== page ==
How to get into reviewing, part 2.

coupon clubMy original post about how to get into reviewing was (and remains) quite popular but it occurs to me that I should write an update, as the reviewing world has changed drastically since that post with Amazon’s TOS changing.

If you have not done so already, familiarize yourself with Amazon’s new reviewing policies if you are going to review primarily on Amazon.

There are still other sites you can review on besides Amazon.   Xberts, Fat Wallet and Slick Deals come to mind.   And probably the best way to review is on other social media or your own blog.  Admittedly, getting into reviewing now is hard if you don’t already have a large audience or a solid reviewing reputation.   Everyone has to start somewhere though.

Here is my advice then for starting out:

  1. Review all items you bought where you bought it (if you bought it on Amazon, review it on Amazon).   Amazon now limits the number of reviews per week you can do for items not purchased through your site.   You can review 5 items per week, but it might be worth it to do that.   I focus a lot on Amazon, because it takes so much of the retail spotlight these days, who DOESN’T shop at Amazon?
  2. Review your items on other social media, as well as the place you bought them.   The point of this is to begin to build an audience.   If your reviews are good, and enough people like them you will succeed.
  3. Start your own review blog in addition to your social media channels.
  4. Seek out the myriad of groups on Facebook and elsewhere that are geared towards reviewers with free giveaways or super low cost items.  If you were going to buy items anyway why not get them at a discount?
  5. Contact retailers directly and ask for samples to review.   Mention your website or number of followers if it is relevant.   You will get a lot of rejection, but every once in awhile you will get someone interested.
  6. There are also review groups out there that you can join and get free samples, although since Amazon’s TOS has changed the numbers have reduced.   But doing an online search you can find others out there.   Green mom’s review is one that would appeal to a niche audience, for example.  Some of these review outlets have stricter requirements than others so do your research.   Amazon continues their own reviewer’s club, but it is strictly invitation only.
  7. Work as hard at building your audience as you do at leaving reviews.  Consider being a niche reviewer of one type of product and become an expert in that arena.

 

Consumer Lessons

cardboard-box-161578_960_720So many products have come across my doorstep, and I’ve learned a few things by being able to review them.   I’m going to share some of the insights I have learned as a result.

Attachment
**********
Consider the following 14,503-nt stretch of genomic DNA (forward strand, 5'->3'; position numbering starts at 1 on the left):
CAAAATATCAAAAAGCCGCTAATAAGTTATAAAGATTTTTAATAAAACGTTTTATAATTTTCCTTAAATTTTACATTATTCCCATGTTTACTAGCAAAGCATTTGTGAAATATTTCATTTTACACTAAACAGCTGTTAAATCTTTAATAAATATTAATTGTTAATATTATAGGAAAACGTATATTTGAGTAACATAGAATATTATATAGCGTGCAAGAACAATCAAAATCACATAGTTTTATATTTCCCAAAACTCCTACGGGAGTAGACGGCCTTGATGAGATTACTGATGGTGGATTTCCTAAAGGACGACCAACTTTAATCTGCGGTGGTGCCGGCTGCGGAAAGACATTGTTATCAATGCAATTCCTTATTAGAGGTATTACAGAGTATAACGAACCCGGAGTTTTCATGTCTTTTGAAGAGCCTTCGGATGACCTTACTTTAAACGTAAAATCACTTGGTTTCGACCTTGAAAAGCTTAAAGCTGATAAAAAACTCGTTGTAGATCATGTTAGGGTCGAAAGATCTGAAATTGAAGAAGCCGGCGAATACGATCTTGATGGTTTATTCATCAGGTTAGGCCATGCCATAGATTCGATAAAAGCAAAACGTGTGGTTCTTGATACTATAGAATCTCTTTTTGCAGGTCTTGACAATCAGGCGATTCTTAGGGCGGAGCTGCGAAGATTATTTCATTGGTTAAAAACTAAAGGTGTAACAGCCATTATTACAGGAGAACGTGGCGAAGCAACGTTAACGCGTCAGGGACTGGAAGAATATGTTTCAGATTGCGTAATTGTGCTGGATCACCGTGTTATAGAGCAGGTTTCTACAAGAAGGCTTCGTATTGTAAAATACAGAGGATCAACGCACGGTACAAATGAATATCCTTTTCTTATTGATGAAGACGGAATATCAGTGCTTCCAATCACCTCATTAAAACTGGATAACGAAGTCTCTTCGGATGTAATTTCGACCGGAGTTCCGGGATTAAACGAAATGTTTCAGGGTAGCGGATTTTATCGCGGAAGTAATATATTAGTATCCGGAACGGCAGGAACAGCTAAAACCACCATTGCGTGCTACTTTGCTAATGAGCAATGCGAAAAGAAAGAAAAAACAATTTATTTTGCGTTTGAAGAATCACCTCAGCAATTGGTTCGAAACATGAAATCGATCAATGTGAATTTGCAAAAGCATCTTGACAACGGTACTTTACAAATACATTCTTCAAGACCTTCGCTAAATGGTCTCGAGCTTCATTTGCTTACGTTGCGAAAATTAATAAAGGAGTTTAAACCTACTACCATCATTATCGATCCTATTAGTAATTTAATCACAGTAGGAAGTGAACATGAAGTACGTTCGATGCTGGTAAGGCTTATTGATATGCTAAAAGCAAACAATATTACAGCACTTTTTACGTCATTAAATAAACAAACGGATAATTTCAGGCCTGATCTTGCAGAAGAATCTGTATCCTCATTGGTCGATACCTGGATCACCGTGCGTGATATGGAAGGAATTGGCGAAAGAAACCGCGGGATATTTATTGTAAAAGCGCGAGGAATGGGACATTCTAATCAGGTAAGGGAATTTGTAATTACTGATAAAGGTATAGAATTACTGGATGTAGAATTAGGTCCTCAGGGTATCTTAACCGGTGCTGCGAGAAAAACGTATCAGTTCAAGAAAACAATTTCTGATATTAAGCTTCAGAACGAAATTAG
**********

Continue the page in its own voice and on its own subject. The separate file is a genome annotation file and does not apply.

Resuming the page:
If your buying common items, shop around first.   Amazon, Target, Walmart, Kohls, Overstock… all these outlets carry a lot of the same items.   I mean exactly the same.   The only difference will be the price and the return policy of the seller.  You can buy an LED light on Amazon for $9 or you can buy it for $15.  But it’s the same light and it’s the same seller (Amazon) with the same return policy (Prime).   I never buy anything now without first shopping around.

Brand name seems to only matter (sometimes) when it comes to electronics.   But it doesn’t really matter in other areas, unless you are trying to impress someone with a logo.  For instance, if you buy a leather purse that isn’t a brand name vs. one that is a brand name you will get the same quality minus the logo but at less cost.   Now that’s not to say a really cheap-o bonded leather purse will hold up as well, because it won’t.  You do get what you pay for.   But if you spend $100 on a good quality purse, you’ll be spending half as much for an equivalent quality as the name brand.

If an item seems priced ridiculously low, it’s a knock off and inferior quality 99% of the time.   Sometimes that’s ok, if you know what you are getting.  But don’t delude yourself by thinking that the $20 smart watch is as good as the $500 one, even if they look the same.   The $20 may work, but it’s not going to have the same functionality and in some cases it might be more of a hassle than you bargained for.  But it is worth exactly what you paid.

Some things are a gamble buying online.   Memory foam mattresses and clothes are the first things that come to mind.   They are a gamble because they are a personal preference issue.  For example, some people like a harder mattress.  When you are reading reviews and they say “it’s firm, but not too hard” what they mean is “not too hard for me”.   When you try it – it’s like a rock.   It’s really subjective.   I’ve tested 6 memory foam mattresses in the last 6 years, and each one was radically different, but all of them boasted being “soft”.  But for the record, two of the mattresses were anything but soft, two were like a cloud, and the other two were somewhere in the middle.  The upside is buying memory foam online is radically cheaper.  Maybe you can afford to make a mistake or two finding the right one.

I can’t tell the difference between a $300 necklace and a $100 necklace.  But I can tell the difference between a $100 necklace and a $10 necklace.   There is a law of diminishing returns with jewelry.   Diamonds are nearly indistinguishable from cubic zirconia now, weight wise they are the same, with CZ being maybe even a bit heavier.  Fakes are getting pretty realistic.  You can tell with rings or chunkier jewelry pieces by the weight of the metal if they are cheap… but visually… you can’t.  Keep that in mind if you are splurging you can get something really nice for $300, or get something that looks the same for $100.

 

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